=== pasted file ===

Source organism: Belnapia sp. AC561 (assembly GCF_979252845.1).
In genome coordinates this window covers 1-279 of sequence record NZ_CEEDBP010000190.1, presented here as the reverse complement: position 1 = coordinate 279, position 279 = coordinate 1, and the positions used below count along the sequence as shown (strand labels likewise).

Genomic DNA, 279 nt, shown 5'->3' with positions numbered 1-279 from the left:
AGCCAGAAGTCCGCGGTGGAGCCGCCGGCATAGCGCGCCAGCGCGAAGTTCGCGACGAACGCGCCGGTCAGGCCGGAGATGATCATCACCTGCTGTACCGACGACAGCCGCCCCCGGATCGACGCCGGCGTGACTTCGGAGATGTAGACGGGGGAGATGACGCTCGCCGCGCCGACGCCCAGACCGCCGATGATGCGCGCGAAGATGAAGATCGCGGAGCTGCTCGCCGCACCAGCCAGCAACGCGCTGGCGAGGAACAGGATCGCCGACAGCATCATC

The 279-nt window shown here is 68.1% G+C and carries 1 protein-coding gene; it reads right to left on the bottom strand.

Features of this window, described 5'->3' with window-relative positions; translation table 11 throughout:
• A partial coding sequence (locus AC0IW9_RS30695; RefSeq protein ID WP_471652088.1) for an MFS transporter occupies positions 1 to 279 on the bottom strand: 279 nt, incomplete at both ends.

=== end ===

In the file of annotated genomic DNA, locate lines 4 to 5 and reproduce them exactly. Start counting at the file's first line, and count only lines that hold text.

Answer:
AGCCAGAAGTCCGCGGTGGAGCCGCCGGCATAGCGCGCCAGCGCGAAGTTCGCGACGAACGCGCCGGTCAGGCCGGAGATGATCATCACCTGCTGTACCGACGACAGCCGCCCCCGGATCGACGCCGGCGTGACTTCGGAGATGTAGACGGGGGAGATGACGCTCGCCGCGCCGACGCCCAGACCGCCGATGATGCGCGCGAAGATGAAGATCGCGGAGCTGCTCGCCGCACCAGCCAGCAACGCGCTGGCGAGGAACAGGATCGCCGACAGCATCATC

The 279-nt window shown here is 68.1% G+C and carries 1 protein-coding gene; it reads right to left on the bottom strand.